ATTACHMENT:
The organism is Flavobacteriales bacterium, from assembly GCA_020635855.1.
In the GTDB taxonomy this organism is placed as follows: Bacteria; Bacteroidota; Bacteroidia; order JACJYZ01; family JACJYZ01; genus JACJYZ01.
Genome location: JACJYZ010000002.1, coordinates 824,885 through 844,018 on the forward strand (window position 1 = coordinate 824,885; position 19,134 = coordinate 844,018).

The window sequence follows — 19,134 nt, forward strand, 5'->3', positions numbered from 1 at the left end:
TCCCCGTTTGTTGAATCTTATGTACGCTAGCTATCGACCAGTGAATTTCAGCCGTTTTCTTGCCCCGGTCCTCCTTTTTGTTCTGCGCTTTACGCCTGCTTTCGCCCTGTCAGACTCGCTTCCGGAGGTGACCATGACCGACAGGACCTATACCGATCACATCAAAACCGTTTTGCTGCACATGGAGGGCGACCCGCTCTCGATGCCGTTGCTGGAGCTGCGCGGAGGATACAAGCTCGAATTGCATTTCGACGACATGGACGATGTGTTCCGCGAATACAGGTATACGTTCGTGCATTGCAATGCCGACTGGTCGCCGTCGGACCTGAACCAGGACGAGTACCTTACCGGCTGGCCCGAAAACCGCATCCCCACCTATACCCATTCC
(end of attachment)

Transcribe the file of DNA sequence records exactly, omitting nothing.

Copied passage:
The organism is Flavobacteriales bacterium, from assembly GCA_020635855.1.
In the GTDB taxonomy this organism is placed as follows: Bacteria; Bacteroidota; Bacteroidia; order JACJYZ01; family JACJYZ01; genus JACJYZ01.
Genome location: JACJYZ010000002.1, coordinates 824,885 through 844,018 on the forward strand (window position 1 = coordinate 824,885; position 19,134 = coordinate 844,018).

The window sequence follows — 19,134 nt, forward strand, 5'->3', positions numbered from 1 at the left end:
TCCCCGTTTGTTGAATCTTATGTACGCTAGCTATCGACCAGTGAATTTCAGCCGTTTTCTTGCCCCGGTCCTCCTTTTTGTTCTGCGCTTTACGCCTGCTTTCGCCCTGTCAGACTCGCTTCCGGAGGTGACCATGACCGACAGGACCTATACCGATCACATCAAAACCGTTTTGCTGCACATGGAGGGCGACCCGCTCTCGATGCCGTTGCTGGAGCTGCGCGGAGGATACAAGCTCGAATTGCATTTCGACGACATGGACGATGTGTTCCGCGAATACAGGTATACGTTCGTGCATTGCAATGCCGACTGGTCGCCGTCGGACCTGAACCAGGACGAGTACCTTACCGGCTGGCCCGAAAACCGCATCCCCACCTATACCCATTCC